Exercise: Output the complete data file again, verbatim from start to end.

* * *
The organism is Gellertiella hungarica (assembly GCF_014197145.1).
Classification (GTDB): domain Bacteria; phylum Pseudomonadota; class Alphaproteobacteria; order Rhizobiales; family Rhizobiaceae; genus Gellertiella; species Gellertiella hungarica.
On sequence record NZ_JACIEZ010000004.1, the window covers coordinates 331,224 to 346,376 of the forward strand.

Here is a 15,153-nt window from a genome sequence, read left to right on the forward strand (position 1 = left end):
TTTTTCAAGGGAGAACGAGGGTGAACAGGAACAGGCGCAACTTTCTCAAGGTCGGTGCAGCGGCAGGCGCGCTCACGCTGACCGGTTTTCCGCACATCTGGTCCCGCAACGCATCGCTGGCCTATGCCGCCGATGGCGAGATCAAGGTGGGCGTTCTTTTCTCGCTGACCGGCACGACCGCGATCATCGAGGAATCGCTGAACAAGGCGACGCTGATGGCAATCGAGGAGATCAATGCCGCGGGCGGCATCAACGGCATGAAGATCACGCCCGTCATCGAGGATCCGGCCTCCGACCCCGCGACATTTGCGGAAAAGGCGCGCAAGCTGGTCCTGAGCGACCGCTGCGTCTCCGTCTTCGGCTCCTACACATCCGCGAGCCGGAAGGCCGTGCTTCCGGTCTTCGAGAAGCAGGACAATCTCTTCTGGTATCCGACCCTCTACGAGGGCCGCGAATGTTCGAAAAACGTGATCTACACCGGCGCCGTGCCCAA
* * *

The organism is Gellertiella hungarica (assembly GCF_014197145.1).
Classification (GTDB): domain Bacteria; phylum Pseudomonadota; class Alphaproteobacteria; order Rhizobiales; family Rhizobiaceae; genus Gellertiella; species Gellertiella hungarica.
On sequence record NZ_JACIEZ010000004.1, the window covers coordinates 331,224 to 346,376 of the forward strand.

Here is a 15,153-nt window from a genome sequence, read left to right on the forward strand (position 1 = left end):
TTTTTCAAGGGAGAACGAGGGTGAACAGGAACAGGCGCAACTTTCTCAAGGTCGGTGCAGCGGCAGGCGCGCTCACGCTGACCGGTTTTCCGCACATCTGGTCCCGCAACGCATCGCTGGCCTATGCCGCCGATGGCGAGATCAAGGTGGGCGTTCTTTTCTCGCTGACCGGCACGACCGCGATCATCGAGGAATCGCTGAACAAGGCGACGCTGATGGCAATCGAGGAGATCAATGCCGCGGGCGGCATCAACGGCATGAAGATCACGCCCGTCATCGAGGATCCGGCCTCCGACCCCGCGACATTTGCGGAAAAGGCGCGCAAGCTGGTCCTGAGCGACCGCTGCGTCTCCGTCTTCGGCTCCTACACATCCGCGAGCCGGAAGGCCGTGCTTCCGGTCTTCGAGAAGCAGGACAATCTCTTCTGGTATCCGACCCTCTACGAGGGCCGCGAATGTTCGAAAAACGTGATCTACACCGGCGCCGTGCCCAA